Fanfarlo at the Varsity Theater, 03/31/12
The Varsity Theater, Minneapolis
Saturday, March 31, 2012
Fanfarlo have grown up quite a bit since their first Minneapolis show in 2009. Gone are the fresh-faced innocents who tentatively took to the Triple Rock stage, and here is a band who have proudly reached legal drinking age (though they still look rather young) and have evolved their current sound.
And that ornate new direction and style was on full display at the Varsity Theater on Saturday night, as the London-based quintet delivered a stirring 75-minute set that was heavy on material from the recently released, Rooms Filled With Light, which fit seamlessly alongside their slightly reworked older songs.
Fanfarlo's new songs are heavy on synth-driven pop, a point which was made clear during the band's first track of the night, "Replicate," which featured frontman Simon Balthazar ushering the song forward from behind a keyboard. Balthazar switched to his more familiar guitar for "Tightrope, which featured a bouncy pulse and a dramatic, horn-laden outro which really seemed to invigorate the audience. Simon took notice as well, saying, "Minneapolis, you are by far the most beautiful crowd we've had so far on tour. I'm going to teach you some Swedish." He then toasted us with a 'Skol!,' not knowing that the area is made up of quite a lot of Swedes who are all too familiar with the gesture.
"Feathers" featured a rousing singalong between Bathazar and keyboardist/violinist Cathy Lucas, but the band really hit their stride on the evening's first sampling from Reservoir, "I'm A Pilot," which was an emphatic, swelling number that was awash in Leon Beckenham's lush trumpet strains. Bassist Justin Finch then took a moment to tell us he just got a tattoo an hour before the show, to which Balthazar joked, "Is it infected? Can I smell it?" The band were clearly at ease at this point, which only added to the intimacy and impact of their material.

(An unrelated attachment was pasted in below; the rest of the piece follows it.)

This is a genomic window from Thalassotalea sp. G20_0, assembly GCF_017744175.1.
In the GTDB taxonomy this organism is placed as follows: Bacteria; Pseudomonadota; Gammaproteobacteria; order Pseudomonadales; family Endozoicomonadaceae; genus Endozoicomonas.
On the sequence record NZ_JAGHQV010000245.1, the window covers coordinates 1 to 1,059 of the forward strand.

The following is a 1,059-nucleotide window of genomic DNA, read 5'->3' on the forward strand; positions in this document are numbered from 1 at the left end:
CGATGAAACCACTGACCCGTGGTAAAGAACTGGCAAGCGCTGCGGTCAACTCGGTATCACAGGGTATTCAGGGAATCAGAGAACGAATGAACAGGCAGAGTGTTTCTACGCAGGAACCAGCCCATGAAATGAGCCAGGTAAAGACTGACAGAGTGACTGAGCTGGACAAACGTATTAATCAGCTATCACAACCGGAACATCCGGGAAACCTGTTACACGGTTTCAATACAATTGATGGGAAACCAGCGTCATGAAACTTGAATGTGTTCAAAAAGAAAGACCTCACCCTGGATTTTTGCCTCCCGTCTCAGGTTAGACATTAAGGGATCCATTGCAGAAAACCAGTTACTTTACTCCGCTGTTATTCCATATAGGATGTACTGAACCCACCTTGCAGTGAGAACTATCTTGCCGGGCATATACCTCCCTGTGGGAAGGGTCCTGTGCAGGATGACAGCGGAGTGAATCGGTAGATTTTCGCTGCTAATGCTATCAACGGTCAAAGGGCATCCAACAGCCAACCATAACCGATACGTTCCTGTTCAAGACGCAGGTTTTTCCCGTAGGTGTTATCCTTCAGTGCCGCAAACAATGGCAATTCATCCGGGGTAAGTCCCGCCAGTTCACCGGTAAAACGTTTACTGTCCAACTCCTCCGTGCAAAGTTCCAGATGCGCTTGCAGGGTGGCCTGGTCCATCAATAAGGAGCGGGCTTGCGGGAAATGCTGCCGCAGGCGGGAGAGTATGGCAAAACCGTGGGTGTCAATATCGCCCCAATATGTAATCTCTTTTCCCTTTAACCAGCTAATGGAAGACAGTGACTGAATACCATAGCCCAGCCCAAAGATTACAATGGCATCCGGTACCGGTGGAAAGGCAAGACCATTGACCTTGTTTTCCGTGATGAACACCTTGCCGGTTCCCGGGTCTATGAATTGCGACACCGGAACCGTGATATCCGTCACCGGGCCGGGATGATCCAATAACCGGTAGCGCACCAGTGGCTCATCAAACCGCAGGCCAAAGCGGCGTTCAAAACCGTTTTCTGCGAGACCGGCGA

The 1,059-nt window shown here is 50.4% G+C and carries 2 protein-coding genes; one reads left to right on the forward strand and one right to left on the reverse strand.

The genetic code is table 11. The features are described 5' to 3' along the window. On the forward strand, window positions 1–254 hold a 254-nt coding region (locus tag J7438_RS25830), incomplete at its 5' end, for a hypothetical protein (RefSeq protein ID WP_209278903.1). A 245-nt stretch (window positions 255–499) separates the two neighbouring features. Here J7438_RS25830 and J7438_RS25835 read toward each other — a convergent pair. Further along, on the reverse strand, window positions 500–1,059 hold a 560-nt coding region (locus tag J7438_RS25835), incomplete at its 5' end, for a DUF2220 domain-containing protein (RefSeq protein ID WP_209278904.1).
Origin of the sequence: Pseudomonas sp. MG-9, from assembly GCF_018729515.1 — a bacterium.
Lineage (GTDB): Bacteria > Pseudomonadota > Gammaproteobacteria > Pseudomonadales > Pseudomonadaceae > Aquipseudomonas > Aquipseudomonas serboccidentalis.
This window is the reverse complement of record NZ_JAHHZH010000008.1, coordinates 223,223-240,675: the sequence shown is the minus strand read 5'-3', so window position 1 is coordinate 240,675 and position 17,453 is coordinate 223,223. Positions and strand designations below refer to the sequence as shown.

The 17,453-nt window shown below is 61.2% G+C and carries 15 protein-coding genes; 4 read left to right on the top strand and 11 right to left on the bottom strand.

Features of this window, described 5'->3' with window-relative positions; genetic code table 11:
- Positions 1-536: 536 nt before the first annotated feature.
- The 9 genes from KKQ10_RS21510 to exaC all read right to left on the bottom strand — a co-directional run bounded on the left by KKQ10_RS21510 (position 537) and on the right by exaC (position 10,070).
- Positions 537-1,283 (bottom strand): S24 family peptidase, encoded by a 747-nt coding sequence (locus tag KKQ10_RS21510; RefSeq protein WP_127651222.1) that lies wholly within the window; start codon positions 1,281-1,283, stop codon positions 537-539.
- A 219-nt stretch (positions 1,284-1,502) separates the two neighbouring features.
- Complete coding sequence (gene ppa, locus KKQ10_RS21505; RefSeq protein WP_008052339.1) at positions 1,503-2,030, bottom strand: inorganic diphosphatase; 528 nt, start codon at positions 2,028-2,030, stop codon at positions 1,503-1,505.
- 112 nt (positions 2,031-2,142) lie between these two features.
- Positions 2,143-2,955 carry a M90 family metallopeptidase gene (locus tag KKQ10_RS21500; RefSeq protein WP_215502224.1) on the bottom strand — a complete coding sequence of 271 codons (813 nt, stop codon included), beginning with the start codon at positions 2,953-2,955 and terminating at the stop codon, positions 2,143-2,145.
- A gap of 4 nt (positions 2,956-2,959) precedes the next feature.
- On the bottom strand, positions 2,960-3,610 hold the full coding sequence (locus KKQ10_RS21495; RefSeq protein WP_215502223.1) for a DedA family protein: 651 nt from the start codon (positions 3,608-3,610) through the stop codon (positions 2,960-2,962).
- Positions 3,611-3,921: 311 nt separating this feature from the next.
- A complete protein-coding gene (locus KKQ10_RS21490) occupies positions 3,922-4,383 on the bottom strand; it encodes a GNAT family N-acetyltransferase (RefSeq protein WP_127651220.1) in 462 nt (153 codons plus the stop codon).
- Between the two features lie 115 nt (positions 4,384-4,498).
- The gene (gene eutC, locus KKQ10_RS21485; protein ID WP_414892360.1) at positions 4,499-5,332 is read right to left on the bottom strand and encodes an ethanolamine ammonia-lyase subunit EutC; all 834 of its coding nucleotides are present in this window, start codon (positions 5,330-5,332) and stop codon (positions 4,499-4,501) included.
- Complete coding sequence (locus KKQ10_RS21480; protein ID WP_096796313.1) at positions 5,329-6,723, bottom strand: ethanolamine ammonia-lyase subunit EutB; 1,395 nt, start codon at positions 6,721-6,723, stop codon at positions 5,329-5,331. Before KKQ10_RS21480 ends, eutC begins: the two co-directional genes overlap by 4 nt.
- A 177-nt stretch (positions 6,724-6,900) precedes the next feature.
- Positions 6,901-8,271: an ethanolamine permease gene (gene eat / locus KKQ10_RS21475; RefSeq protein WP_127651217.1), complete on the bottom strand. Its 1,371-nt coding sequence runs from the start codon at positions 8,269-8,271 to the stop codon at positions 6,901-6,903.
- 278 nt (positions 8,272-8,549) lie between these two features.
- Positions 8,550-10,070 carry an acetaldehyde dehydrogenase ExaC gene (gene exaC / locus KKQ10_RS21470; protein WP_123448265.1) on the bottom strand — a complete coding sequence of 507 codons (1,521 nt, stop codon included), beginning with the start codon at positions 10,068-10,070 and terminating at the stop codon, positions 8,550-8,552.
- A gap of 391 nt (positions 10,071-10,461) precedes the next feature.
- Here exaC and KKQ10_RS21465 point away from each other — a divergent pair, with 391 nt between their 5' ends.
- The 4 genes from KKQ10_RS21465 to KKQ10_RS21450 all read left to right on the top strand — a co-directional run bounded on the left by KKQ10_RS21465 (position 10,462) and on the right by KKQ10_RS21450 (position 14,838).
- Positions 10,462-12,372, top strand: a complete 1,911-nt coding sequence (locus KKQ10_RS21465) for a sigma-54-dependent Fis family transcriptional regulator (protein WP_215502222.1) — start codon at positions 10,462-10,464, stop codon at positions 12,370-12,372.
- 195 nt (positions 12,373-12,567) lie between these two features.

"Lenslife" featured a colorful six-sided screen lit up behind the band that added a touch of artistry to an already theatrical song. Bathazar again took to the keys for the soaring elegance of "Comets," which was one of the night's clear standouts. The band replaced Lucas' singing saw with a more electronic touch, which enhanced the dynamic feel of the song, which again was augmented by Beckenham's golden brass sounds. Bathazar joined him on saxophone for a funky, horn-filled intro to "Deconstruction," which the band quickly followed up with the lively, Talking Heads-like "Finish Line," which sounded grandiose in the Varsity's lavish confines.
The band slowed things down quite a bit on "A Flood," which featured a moving a cappella intro that only added to the song's lingering significance. But things picked right back up again with the energetic rhythms of "Luna," and the distinctly '80s vibe of the snyth-driven "Dig." A big bell hung portentously in front of Bathazar throughout the show, and went unrung until the rousing "Shiny Things," which found Simon emphatically ringing the bell while looming at the side of the stage over the spirited crowd.
Before a rousing version of "Harold T. Wilkins Or How To Wait For A Very Long Time" closed out the main set, Bathazar told us they were going to "play one more and go get another glass of vodka and see what happens." And while the encore break was so short that I'm not sure Simon ever got his refill, it didn't matter, as both the slow-burning majesty of "Bones" and the exhilarating closer "The Walls Are Coming Down" ended the night in a grand manner. Fanfarlo were just one of many great concerts happening in the Twin Cities on this busy Saturday night, but anyone who made the decision to come to the Varsity came away knowing that they made the right choice.
Personal Bias: I'm a massive fan of Reservoir, but Fanfarlo's new material really came to life for me in a live setting.
The Crowd: An odd mix of true fans of the band, and college kids who were clearly just out to have a good time on a Saturday night.
Overheard In The Crowd: "I really wish he'd ring that bell already. I can't take the suspense."
Random Notebook Dump: Santa Barbara's Gardens & Villa delivered a spirited opening set that was a nice blend of dramatic modern rock mixed with a synthy, '80s-throwback vibe. Frontman Chris Lynch even had a quiver of flutes strapped to his back, which he brought out periodically throughout their set to augment their striking sound.
I'm A Pilot
Harold T. Wilkins Or How To Wait For A Very Long Time
The Walls Are Coming Down (Encore)
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